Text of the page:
Each week, Daily Bruin A&E will explore the instruments of the World Musical Instrument Collection and their performers that all contribute to the musical landscape of the UCLA Herb Alpert School of Music. This week, we highlight the Afro-Cuban Batá, a set of sacred drums used to honor the African Yoruba Gods.
Four-year-old Melena Francis Valdes left her home in Havana, Cuba to move to the United States. The culture, Francis said, followed her across the oceans in her grandmother’s foamy café con leche and in the singing and chanting of the neighborhood festival.
These early memories of her home country prompted her to learn about Cuban culture, immersing herself in Afro-Cuban music and the Batá drums.
When her mother bought her a toy guitar and her brother a toy drum to take pictures with, five-year-old Francis wanted the drum set. Francis’ love for percussion began then, leading her to the doorstep of Francisco Aguabella, an Afro-Cuban folklore master, former UCLA ethnomusicology professor and the owner of the Batá drums she now plays.
Aguabella introduced Afro-Cuban folklore music to Francis. He taught her the first rhythm any Batá drum player has to learn, which is used to honor Eleggua, the god of beginnings and endings of life in the African Yoruba tradition.
“He was the first person I saw here in the (United States) from my culture who helped me with my identity,” Francis said. “I needed to know who I was and where I was born – and he was one of the main sources for that.”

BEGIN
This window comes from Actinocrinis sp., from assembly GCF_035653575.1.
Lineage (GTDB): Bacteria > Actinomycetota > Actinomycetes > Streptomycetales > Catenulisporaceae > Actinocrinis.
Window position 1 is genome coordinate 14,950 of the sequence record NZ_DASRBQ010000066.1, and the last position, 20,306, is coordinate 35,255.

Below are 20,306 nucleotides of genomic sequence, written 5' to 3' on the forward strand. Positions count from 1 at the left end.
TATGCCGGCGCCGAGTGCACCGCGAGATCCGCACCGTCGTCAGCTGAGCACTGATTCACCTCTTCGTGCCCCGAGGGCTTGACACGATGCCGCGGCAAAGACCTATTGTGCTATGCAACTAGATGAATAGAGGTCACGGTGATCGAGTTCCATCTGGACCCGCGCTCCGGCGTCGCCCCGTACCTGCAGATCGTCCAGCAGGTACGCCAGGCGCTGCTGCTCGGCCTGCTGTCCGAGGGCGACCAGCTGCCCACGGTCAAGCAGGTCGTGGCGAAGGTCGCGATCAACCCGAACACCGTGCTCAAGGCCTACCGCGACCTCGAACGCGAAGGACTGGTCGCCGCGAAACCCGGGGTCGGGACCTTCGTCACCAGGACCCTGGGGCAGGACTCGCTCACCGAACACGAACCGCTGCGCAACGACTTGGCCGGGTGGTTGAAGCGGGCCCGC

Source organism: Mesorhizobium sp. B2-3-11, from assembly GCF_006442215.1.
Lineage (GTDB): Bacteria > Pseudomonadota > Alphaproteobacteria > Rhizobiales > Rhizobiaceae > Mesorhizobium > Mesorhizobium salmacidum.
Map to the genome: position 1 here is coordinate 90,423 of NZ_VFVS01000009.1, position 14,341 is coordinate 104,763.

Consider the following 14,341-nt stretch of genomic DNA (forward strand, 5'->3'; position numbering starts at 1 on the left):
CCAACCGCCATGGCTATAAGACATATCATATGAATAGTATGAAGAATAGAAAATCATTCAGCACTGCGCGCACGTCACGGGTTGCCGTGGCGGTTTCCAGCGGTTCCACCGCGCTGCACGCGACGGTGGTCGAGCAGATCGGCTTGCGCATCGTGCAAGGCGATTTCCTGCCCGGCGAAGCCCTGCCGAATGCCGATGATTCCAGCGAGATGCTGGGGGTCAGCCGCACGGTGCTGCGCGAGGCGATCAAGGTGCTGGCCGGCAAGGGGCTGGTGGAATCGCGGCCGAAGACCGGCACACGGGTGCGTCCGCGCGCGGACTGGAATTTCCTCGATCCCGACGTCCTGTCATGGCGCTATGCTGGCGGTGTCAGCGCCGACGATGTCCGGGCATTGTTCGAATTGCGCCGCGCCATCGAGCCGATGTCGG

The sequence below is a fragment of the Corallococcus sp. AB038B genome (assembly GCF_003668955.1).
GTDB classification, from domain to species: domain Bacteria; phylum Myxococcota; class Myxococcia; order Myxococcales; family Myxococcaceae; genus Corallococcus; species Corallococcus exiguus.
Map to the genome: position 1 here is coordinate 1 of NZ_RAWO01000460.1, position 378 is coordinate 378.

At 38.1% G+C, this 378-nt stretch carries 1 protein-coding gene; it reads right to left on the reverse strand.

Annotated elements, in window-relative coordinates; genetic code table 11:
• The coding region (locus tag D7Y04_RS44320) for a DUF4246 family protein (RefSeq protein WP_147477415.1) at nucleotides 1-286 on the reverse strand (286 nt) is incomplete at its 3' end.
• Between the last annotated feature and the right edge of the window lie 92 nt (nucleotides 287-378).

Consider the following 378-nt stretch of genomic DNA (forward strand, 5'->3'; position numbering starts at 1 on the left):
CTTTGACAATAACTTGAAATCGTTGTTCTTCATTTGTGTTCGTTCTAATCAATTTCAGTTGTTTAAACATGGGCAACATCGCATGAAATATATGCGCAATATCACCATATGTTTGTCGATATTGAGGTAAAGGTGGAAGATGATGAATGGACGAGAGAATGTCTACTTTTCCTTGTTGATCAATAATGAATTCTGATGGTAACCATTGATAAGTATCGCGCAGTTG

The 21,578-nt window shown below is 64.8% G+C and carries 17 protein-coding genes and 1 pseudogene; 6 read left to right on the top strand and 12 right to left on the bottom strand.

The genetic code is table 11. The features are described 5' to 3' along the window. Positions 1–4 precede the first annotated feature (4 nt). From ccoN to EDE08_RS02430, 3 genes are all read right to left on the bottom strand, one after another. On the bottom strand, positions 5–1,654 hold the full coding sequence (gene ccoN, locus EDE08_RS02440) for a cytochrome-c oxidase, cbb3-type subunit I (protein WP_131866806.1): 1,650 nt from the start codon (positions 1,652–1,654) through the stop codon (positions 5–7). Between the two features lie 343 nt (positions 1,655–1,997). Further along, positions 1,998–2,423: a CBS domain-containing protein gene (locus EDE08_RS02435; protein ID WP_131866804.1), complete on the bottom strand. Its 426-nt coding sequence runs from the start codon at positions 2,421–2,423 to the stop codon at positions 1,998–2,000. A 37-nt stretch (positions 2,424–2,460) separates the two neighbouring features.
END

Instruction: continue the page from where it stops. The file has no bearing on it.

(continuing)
With a desire to learn more about her culture, the third-year ethnomusicology student decided to come back to school and continue her study of the drums and its spirit and history.
In September, Francis transferred to UCLA’s ethnomusicology department after a 15-year break from college to pursue her passion for Afro-Cuban percussion.
During those 15 years, she performed percussion instruments like the sacred Batá drums, conga drums and the drum set with musicians like Stevie Wonder and Barry White. She even wrote anddirected her own musical, “La Ceiba,” which she said used Afro-Cuban music to tell the story of those who seek the strength and knowledge of their ancestors.
As Francis held the Batá drums on Oct. 28, she said she realized it was the first time since Aguabella’s passing five years ago that anyone had touched the instruments.
Francis said it was an honor for her to hold those drums, since she said Afro-Cuban tradition stresses the idea of elders passing on their knowledge to the younger generation.
“When I picked up the Batás, I felt (Aguabella). It’s like he’s not here physically, but he came,” Francis said. “He’s here spiritually – and we felt him. So there are things like that.”
Compiled by Carol Yao, A&E contributor.